Cara O'Donnell Fall 2017
If your childhood was anything like mine, you spent junior high field trips scouring the fields and peeking inside the log cabins of Valley Forge or standing in line to view Independence Hall. Students on field trips, as well as millions of visitors from around the globe, still do that to this day. But, while these places focus their educational experience on the negotiations, the battles, and the points of view that ultimately shaped the nation’s history, the new Museum of the American Revolution paints a slightly different picture. This museum showcases the hardships and the plights of the young soldiers and idealists who became the Revolutionaries. It looks beyond the history books at the sheer desperation that led Colonists, many without military training, to take up arms against the British and begin their fight for independence.
One of the most dramatic portions of the museum is Gen. George Washington’s Headquarters Tent, which served as his office and sleeping quarters throughout the Revolutionary War, including during the harsh winter at Valley Forge. Called “the first Oval Office” by some historians, the tent was eventually acquired by Martha Washington’s grandson, George Washington Parke Custis, and was stored at his Virginia estate, Arlington House, until it was seized by federal troops at the start of the Civil War. It remained in federal possession for 40 years before it was returned to the family and eventually put up for sale, where it was purchased by an Episcopal minister as the first acquisition toward a collection to tell the story of the nation’s founding. A century later, that collection is now the Museum of the American Revolution.
However, the tent, now visible in its entirety early on in the museum after screening a short film telling its history, is just the beginning of what is shared at the Museum of the American Revolution. The museum features several thousand Revolutionary-era artifacts, including weapons, art, and personal items, all of which were once the collection of that Episcopal minister from the Valley Forge area. On display is Washington’s own 13-star flag, known as the Commander-in-Chief’s Standard, which once was used to mark Washington’s presence on and off the battlefield. There are soldiers’ canteens and other drinking vessels and a Minuteman’s musket. Also on display is the first newspaper printing of the Declaration of Independence in the Pennsylvania Evening Post. These and other artifacts help tell the story of the aspirations of liberty that led to the American Revolution.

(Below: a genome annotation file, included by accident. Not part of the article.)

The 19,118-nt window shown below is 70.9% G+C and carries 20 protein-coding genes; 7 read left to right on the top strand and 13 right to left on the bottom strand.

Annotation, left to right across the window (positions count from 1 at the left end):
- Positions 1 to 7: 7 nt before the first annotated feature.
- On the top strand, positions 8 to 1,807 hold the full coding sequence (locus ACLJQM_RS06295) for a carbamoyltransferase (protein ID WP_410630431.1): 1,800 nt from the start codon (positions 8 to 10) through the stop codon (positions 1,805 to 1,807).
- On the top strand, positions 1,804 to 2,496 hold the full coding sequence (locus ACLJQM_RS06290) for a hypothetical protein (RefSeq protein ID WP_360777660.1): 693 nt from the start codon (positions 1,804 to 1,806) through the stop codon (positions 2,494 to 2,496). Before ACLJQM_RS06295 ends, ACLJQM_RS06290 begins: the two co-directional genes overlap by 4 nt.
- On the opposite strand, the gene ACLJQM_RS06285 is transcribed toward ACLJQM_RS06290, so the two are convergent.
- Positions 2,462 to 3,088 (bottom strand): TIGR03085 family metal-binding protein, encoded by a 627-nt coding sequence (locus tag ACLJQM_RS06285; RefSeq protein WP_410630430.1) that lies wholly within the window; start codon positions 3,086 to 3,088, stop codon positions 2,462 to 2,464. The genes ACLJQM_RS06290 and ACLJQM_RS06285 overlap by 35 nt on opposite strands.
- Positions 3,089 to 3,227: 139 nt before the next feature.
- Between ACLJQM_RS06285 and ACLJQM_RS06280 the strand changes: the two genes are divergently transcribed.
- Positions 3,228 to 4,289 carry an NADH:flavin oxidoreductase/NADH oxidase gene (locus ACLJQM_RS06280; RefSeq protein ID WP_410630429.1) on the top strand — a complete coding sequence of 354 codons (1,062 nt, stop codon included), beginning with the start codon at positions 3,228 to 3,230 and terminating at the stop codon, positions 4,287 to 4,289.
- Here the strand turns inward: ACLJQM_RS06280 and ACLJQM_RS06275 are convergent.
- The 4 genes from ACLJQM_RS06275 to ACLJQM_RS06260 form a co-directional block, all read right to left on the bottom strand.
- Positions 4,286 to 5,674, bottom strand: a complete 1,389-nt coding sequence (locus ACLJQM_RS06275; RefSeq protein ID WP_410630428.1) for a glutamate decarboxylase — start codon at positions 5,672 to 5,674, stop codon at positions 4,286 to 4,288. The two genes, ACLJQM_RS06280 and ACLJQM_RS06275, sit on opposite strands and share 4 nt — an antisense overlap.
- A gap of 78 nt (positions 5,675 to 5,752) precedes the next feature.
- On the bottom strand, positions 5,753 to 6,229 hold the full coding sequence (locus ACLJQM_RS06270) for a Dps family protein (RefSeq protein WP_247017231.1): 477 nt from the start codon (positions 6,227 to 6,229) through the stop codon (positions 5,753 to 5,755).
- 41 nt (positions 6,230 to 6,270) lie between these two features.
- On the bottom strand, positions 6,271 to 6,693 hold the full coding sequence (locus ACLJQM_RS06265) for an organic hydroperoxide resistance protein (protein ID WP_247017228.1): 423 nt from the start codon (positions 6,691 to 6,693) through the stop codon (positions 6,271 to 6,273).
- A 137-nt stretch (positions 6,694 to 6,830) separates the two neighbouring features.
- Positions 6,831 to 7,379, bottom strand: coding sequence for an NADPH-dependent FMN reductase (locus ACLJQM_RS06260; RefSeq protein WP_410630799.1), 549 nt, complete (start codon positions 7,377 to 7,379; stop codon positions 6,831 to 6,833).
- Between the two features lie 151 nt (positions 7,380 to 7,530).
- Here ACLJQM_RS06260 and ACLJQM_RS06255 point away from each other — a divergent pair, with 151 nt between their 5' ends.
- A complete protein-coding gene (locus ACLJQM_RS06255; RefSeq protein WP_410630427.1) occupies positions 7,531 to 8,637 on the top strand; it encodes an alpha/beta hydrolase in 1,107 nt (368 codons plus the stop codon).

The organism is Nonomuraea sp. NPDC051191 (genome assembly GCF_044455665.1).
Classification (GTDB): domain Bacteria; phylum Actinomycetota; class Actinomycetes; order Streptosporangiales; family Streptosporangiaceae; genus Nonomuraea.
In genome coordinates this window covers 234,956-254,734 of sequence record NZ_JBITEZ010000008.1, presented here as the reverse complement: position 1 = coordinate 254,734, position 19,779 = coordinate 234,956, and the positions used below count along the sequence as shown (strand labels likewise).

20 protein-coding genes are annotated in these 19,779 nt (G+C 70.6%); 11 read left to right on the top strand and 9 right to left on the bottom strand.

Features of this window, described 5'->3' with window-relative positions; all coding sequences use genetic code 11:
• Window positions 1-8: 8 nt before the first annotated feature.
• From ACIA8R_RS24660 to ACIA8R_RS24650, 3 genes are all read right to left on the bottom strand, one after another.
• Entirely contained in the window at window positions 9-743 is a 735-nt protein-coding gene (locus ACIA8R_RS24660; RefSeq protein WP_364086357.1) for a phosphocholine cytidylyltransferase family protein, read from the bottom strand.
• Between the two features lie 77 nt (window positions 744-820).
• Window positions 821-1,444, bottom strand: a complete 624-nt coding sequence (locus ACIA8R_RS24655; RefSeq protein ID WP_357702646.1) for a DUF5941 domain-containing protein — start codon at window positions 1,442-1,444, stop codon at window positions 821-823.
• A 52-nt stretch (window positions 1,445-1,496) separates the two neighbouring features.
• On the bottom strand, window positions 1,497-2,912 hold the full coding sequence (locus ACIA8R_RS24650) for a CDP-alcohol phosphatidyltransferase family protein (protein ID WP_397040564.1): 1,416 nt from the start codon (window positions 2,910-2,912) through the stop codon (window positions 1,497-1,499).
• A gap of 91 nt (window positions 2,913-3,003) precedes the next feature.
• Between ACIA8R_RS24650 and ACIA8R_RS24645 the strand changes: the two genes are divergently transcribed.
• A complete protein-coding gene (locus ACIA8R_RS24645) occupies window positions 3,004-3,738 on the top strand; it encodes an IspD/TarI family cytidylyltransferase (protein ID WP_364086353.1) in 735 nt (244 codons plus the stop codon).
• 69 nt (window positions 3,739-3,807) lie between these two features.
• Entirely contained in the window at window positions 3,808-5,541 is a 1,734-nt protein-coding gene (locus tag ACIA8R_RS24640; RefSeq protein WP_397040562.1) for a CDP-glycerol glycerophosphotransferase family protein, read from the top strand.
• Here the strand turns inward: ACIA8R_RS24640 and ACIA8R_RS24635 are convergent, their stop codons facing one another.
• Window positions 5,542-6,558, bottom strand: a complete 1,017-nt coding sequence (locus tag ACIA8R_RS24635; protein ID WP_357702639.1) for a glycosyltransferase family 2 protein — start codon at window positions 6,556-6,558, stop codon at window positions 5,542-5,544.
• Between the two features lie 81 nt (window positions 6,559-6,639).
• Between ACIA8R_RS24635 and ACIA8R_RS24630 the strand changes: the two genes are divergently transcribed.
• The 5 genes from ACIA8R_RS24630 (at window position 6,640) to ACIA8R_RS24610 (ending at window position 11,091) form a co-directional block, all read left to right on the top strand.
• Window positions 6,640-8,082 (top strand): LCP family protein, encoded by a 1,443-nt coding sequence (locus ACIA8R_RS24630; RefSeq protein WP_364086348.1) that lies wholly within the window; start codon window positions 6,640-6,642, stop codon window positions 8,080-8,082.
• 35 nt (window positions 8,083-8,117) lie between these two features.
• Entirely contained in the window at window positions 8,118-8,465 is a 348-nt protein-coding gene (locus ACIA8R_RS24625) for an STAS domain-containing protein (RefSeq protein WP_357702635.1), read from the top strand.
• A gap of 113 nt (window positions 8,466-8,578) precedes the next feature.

But there is another aspect to the museum. Here, visitors have the chance to immerse themselves in the experiences of the era and learn the personal struggles and strife of the men and women who would become the Revolutionaries. The two-story Liberty Tree, a replica of the tree where Colonists first gathered to organize a revolt against the British, lets visitors share the experience that Colonists had so many years ago. The Battlefield Theater allows visitors to get a feel for what it was like on the front lines of the Continental Army as it faced an attack by British soldiers. There is even a replica of an 18th-century privateer ship.
One important story of the American Revolution is some Revolutionaries’ desire to end slavery. While some may think that effort began just prior to the Civil War many years later, it was a motivator for many during the American Revolution as well. Throughout the Museum of the American Revolution, visitors can learn more about this story. In one gallery, an interactive touchscreen allows visitors to explore the different experiences of enslaved African-Americans in Virginia in 1781 as they sought different paths to freedom. There are personal items as well; from a set of slave shackles so small they most likely were meant for a child to a pair of earrings that once belonged to an enslaved woman working at George Washington’s Mount Vernon estate.small they most likely were meant for a child to a pair of earrings that once belonged to an enslaved woman working at George Washington’s Mount Vernon estate.
The dramatic story of America’s founding is not a new one for Philadelphia. Neighboring sites ranging from the Liberty Bell and Independence Hall to Ben Franklin Museum and the National Constitution Center have interpreted the actions of that time for years. However, the addition of the Museum of the American Revolution helps visitors explore a more complete, more personal side of the events that led to the nation’s independence. The thousands of artifacts and interactive experiences bring to life the people and ideas that helped to create that independence and showcase how the actions and ideals of years ago are still relevant today. At the conclusion of the visit, visitors are asked to reflect on their new knowledge of the struggle for democracy and the continuing relevance of the themes of liberty and equality.
The Museum of the American Revolution is located at 101 S. Third St., Philadelphia. The museum is open daily with the exception of Thanksgiving, Christmas, and New Year’s Day. Admission is $19 for adults; $17 for seniors, as well as college students and active/retired military with ID; and $12 for children age 6 and up. Children age 5 and under are admitted free. For more information, visit www.AmRevMuseum.org.